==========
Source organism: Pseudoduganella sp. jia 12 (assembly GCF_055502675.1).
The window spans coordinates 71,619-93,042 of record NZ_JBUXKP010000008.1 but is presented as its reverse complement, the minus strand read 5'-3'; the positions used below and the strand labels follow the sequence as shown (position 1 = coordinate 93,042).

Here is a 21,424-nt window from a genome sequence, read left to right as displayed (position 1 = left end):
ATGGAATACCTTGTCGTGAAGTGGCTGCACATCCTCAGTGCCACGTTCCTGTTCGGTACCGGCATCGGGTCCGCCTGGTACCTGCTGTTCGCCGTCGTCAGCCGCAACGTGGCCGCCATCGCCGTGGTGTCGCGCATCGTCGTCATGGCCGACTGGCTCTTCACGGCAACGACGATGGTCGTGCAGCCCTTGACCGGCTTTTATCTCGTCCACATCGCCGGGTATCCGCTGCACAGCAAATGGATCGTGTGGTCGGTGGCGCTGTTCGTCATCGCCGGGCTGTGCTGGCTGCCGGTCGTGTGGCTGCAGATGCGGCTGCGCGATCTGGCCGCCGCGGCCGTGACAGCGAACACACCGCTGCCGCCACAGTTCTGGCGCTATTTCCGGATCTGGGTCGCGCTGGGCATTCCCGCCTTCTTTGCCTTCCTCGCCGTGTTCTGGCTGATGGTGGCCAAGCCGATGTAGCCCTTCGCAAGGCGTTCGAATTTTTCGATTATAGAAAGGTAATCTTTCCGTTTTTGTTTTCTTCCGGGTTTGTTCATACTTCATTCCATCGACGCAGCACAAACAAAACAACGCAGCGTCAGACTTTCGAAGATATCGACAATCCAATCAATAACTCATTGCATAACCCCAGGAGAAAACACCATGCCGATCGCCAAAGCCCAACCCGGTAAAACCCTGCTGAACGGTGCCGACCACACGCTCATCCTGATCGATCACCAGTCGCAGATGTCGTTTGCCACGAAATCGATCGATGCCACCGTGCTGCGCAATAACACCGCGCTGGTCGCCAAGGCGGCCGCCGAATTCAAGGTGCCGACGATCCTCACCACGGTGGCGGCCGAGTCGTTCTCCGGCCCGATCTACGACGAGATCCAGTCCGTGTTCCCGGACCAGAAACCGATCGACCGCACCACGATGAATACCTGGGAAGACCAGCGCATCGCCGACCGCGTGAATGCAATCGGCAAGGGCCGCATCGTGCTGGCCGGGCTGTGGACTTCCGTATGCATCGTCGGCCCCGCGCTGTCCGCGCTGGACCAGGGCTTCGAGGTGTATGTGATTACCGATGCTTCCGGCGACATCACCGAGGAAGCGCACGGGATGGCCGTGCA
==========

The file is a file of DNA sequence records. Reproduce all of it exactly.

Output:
Source organism: Pseudoduganella sp. jia 12 (assembly GCF_055502675.1).
The window spans coordinates 71,619-93,042 of record NZ_JBUXKP010000008.1 but is presented as its reverse complement, the minus strand read 5'-3'; the positions used below and the strand labels follow the sequence as shown (position 1 = coordinate 93,042).

Here is a 21,424-nt window from a genome sequence, read left to right as displayed (position 1 = left end):
ATGGAATACCTTGTCGTGAAGTGGCTGCACATCCTCAGTGCCACGTTCCTGTTCGGTACCGGCATCGGGTCCGCCTGGTACCTGCTGTTCGCCGTCGTCAGCCGCAACGTGGCCGCCATCGCCGTGGTGTCGCGCATCGTCGTCATGGCCGACTGGCTCTTCACGGCAACGACGATGGTCGTGCAGCCCTTGACCGGCTTTTATCTCGTCCACATCGCCGGGTATCCGCTGCACAGCAAATGGATCGTGTGGTCGGTGGCGCTGTTCGTCATCGCCGGGCTGTGCTGGCTGCCGGTCGTGTGGCTGCAGATGCGGCTGCGCGATCTGGCCGCCGCGGCCGTGACAGCGAACACACCGCTGCCGCCACAGTTCTGGCGCTATTTCCGGATCTGGGTCGCGCTGGGCATTCCCGCCTTCTTTGCCTTCCTCGCCGTGTTCTGGCTGATGGTGGCCAAGCCGATGTAGCCCTTCGCAAGGCGTTCGAATTTTTCGATTATAGAAAGGTAATCTTTCCGTTTTTGTTTTCTTCCGGGTTTGTTCATACTTCATTCCATCGACGCAGCACAAACAAAACAACGCAGCGTCAGACTTTCGAAGATATCGACAATCCAATCAATAACTCATTGCATAACCCCAGGAGAAAACACCATGCCGATCGCCAAAGCCCAACCCGGTAAAACCCTGCTGAACGGTGCCGACCACACGCTCATCCTGATCGATCACCAGTCGCAGATGTCGTTTGCCACGAAATCGATCGATGCCACCGTGCTGCGCAATAACACCGCGCTGGTCGCCAAGGCGGCCGCCGAATTCAAGGTGCCGACGATCCTCACCACGGTGGCGGCCGAGTCGTTCTCCGGCCCGATCTACGACGAGATCCAGTCCGTGTTCCCGGACCAGAAACCGATCGACCGCACCACGATGAATACCTGGGAAGACCAGCGCATCGCCGACCGCGTGAATGCAATCGGCAAGGGCCGCATCGTGCTGGCCGGGCTGTGGACTTCCGTATGCATCGTCGGCCCCGCGCTGTCCGCGCTGGACCAGGGCTTCGAGGTGTATGTGATTACCGATGCTTCCGGCGACATCACCGAGGAAGCGCACGGGATGGCCGTGCA